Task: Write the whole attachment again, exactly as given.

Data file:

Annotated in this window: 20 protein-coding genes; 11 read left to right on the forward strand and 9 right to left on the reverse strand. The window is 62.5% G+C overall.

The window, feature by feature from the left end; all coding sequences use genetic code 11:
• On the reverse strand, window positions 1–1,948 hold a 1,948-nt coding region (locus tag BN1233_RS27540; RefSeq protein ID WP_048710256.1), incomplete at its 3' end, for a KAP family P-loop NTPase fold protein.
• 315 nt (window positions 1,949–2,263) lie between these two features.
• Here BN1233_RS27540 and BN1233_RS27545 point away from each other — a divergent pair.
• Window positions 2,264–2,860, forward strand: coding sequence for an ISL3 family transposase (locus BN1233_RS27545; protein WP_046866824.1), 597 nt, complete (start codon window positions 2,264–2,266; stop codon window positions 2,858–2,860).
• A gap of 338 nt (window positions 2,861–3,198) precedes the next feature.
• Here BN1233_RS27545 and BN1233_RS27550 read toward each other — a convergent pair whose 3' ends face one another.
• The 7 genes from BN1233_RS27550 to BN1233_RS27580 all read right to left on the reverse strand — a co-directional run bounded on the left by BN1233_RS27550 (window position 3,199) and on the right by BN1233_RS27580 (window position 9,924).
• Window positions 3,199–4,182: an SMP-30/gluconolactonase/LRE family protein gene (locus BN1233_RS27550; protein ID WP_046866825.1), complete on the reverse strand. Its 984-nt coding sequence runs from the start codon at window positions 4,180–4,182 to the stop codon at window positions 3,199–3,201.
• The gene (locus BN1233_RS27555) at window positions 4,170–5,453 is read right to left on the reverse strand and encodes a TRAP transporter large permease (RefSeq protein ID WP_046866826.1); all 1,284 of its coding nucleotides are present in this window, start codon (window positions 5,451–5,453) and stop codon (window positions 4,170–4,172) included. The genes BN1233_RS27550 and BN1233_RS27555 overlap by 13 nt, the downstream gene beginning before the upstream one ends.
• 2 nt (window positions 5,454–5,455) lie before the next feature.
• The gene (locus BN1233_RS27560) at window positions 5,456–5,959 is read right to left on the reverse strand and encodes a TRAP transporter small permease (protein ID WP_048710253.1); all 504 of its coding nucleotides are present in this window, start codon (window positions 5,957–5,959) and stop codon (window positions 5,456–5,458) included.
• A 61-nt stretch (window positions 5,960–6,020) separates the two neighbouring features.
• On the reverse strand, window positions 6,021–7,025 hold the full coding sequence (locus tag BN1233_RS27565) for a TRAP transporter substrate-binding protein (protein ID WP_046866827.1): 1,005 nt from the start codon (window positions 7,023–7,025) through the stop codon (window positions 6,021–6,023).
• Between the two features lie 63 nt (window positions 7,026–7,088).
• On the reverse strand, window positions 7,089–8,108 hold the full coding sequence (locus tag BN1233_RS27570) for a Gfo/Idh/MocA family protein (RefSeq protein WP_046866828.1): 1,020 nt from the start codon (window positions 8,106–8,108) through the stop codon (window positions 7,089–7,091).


Annotated in this window: 20 protein-coding genes; 11 read left to right on the forward strand and 9 right to left on the reverse strand. The window is 62.5% G+C overall.

The window, feature by feature from the left end; all coding sequences use genetic code 11:
• On the reverse strand, window positions 1–1,948 hold a 1,948-nt coding region (locus tag BN1233_RS27540; RefSeq protein ID WP_048710256.1), incomplete at its 3' end, for a KAP family P-loop NTPase fold protein.
• 315 nt (window positions 1,949–2,263) lie between these two features.
• Here BN1233_RS27540 and BN1233_RS27545 point away from each other — a divergent pair.
• Window positions 2,264–2,860, forward strand: coding sequence for an ISL3 family transposase (locus BN1233_RS27545; protein WP_046866824.1), 597 nt, complete (start codon window positions 2,264–2,266; stop codon window positions 2,858–2,860).
• A gap of 338 nt (window positions 2,861–3,198) precedes the next feature.
• Here BN1233_RS27545 and BN1233_RS27550 read toward each other — a convergent pair whose 3' ends face one another.
• The 7 genes from BN1233_RS27550 to BN1233_RS27580 all read right to left on the reverse strand — a co-directional run bounded on the left by BN1233_RS27550 (window position 3,199) and on the right by BN1233_RS27580 (window position 9,924).
• Window positions 3,199–4,182: an SMP-30/gluconolactonase/LRE family protein gene (locus BN1233_RS27550; protein ID WP_046866825.1), complete on the reverse strand. Its 984-nt coding sequence runs from the start codon at window positions 4,180–4,182 to the stop codon at window positions 3,199–3,201.
• The gene (locus BN1233_RS27555) at window positions 4,170–5,453 is read right to left on the reverse strand and encodes a TRAP transporter large permease (RefSeq protein ID WP_046866826.1); all 1,284 of its coding nucleotides are present in this window, start codon (window positions 5,451–5,453) and stop codon (window positions 4,170–4,172) included. The genes BN1233_RS27550 and BN1233_RS27555 overlap by 13 nt, the downstream gene beginning before the upstream one ends.
• 2 nt (window positions 5,454–5,455) lie before the next feature.
• The gene (locus BN1233_RS27560) at window positions 5,456–5,959 is read right to left on the reverse strand and encodes a TRAP transporter small permease (protein ID WP_048710253.1); all 504 of its coding nucleotides are present in this window, start codon (window positions 5,957–5,959) and stop codon (window positions 5,456–5,458) included.
• A 61-nt stretch (window positions 5,960–6,020) separates the two neighbouring features.
• On the reverse strand, window positions 6,021–7,025 hold the full coding sequence (locus tag BN1233_RS27565) for a TRAP transporter substrate-binding protein (protein ID WP_046866827.1): 1,005 nt from the start codon (window positions 7,023–7,025) through the stop codon (window positions 6,021–6,023).
• Between the two features lie 63 nt (window positions 7,026–7,088).
• On the reverse strand, window positions 7,089–8,108 hold the full coding sequence (locus tag BN1233_RS27570) for a Gfo/Idh/MocA family protein (RefSeq protein WP_046866828.1): 1,020 nt from the start codon (window positions 8,106–8,108) through the stop codon (window positions 7,089–7,091).